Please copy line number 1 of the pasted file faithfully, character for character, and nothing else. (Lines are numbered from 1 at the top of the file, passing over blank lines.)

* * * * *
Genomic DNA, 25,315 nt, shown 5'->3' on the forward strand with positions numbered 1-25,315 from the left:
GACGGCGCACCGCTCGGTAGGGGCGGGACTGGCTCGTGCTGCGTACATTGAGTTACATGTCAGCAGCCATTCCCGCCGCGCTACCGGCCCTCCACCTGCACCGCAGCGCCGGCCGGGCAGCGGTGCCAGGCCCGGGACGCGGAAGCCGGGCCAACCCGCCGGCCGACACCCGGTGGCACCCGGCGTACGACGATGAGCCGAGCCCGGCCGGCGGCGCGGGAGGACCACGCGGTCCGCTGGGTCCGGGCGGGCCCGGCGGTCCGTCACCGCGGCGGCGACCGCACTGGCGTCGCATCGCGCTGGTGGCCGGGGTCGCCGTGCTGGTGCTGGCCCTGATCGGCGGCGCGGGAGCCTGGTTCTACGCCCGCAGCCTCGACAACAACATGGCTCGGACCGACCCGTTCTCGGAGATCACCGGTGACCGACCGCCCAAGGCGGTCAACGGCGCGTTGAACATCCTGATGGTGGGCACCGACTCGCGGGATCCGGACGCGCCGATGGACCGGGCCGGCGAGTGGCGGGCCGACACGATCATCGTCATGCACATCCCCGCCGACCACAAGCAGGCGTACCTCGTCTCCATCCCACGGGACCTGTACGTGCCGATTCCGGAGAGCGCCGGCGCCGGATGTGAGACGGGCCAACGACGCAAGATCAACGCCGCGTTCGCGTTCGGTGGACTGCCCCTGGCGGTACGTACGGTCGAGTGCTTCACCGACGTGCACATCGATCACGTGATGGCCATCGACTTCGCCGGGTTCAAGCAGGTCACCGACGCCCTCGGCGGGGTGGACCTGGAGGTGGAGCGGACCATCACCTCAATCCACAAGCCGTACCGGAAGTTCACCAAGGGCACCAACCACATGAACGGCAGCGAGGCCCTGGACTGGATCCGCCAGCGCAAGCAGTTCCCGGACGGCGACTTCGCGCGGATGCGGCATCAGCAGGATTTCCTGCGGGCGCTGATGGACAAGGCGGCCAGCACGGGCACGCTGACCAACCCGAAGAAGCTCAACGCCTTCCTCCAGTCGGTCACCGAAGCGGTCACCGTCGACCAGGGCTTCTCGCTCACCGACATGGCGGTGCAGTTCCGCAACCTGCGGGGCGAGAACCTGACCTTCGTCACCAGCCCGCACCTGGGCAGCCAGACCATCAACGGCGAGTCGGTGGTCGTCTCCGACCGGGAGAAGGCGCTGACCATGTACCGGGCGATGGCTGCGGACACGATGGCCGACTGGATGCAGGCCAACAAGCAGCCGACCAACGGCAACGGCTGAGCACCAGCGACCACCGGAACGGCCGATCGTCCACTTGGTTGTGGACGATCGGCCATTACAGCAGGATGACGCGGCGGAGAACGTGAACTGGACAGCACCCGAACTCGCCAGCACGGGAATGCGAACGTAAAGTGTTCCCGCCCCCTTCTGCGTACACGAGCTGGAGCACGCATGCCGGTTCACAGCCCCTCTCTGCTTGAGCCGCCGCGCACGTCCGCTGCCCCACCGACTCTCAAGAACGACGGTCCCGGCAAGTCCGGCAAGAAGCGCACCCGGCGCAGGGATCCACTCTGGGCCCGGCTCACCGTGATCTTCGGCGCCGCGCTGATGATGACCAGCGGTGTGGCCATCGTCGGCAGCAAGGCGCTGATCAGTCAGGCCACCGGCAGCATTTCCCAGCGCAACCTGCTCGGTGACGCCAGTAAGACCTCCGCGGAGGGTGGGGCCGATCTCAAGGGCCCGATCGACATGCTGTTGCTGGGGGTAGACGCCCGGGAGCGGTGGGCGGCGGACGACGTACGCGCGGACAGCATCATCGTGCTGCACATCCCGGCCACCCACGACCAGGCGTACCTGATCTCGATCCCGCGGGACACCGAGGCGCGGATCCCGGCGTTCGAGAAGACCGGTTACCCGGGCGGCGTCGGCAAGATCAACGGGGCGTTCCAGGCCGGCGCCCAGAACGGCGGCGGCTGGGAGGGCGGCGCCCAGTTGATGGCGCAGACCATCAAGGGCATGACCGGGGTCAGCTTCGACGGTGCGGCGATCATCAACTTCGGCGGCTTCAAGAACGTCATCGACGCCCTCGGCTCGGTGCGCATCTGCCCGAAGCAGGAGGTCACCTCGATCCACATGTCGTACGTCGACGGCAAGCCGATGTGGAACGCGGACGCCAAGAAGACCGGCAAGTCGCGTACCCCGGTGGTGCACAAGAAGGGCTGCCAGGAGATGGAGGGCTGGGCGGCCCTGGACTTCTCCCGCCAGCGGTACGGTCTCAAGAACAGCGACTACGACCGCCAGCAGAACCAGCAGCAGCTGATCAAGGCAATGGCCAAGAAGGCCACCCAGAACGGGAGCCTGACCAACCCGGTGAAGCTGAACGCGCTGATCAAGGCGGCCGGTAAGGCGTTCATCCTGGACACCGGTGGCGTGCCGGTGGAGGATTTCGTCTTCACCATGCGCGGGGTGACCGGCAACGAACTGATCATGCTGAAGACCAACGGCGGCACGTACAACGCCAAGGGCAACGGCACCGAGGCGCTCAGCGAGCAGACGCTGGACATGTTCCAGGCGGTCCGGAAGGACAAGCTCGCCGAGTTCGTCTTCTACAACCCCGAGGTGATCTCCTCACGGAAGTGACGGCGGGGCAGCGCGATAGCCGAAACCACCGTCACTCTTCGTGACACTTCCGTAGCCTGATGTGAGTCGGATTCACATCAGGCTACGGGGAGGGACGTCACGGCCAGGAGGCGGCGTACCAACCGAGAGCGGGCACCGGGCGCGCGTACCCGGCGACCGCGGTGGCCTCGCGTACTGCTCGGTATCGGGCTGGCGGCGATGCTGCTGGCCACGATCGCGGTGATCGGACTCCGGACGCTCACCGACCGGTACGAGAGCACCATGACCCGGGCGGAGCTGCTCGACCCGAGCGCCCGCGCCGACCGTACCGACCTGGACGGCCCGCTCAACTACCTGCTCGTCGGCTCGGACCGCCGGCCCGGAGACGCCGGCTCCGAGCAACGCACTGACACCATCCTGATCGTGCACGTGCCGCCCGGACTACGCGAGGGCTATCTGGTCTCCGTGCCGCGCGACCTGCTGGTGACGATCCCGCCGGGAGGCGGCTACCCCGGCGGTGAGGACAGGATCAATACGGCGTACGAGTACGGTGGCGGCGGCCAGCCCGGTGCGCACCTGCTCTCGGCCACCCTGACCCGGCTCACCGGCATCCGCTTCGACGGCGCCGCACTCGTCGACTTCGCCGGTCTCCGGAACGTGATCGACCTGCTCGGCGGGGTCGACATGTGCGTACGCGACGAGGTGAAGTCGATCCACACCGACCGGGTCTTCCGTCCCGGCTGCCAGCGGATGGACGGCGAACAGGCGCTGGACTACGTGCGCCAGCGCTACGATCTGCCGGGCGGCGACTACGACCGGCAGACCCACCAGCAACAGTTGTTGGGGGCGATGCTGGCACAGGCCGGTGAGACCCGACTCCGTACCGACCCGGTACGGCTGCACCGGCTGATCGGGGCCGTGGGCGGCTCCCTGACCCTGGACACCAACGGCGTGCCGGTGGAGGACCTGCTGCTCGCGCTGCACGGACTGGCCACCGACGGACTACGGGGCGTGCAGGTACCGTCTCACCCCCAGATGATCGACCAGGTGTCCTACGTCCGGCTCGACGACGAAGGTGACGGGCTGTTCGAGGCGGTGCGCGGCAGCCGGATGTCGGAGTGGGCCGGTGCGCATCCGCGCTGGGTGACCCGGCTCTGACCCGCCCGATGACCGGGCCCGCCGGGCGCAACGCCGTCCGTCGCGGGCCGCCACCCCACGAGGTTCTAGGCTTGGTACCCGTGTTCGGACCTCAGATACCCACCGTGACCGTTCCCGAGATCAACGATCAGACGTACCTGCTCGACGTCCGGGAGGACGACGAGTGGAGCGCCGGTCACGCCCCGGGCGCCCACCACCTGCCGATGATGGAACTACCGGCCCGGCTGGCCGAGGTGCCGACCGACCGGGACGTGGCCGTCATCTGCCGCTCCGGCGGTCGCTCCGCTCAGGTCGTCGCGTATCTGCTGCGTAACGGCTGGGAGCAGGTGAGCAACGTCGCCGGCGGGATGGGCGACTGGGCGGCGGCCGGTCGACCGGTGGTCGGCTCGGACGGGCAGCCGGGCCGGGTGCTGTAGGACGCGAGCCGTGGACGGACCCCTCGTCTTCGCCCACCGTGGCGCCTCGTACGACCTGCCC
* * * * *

Genomic DNA, 25,315 nt, shown 5'->3' on the forward strand with positions numbered 1-25,315 from the left: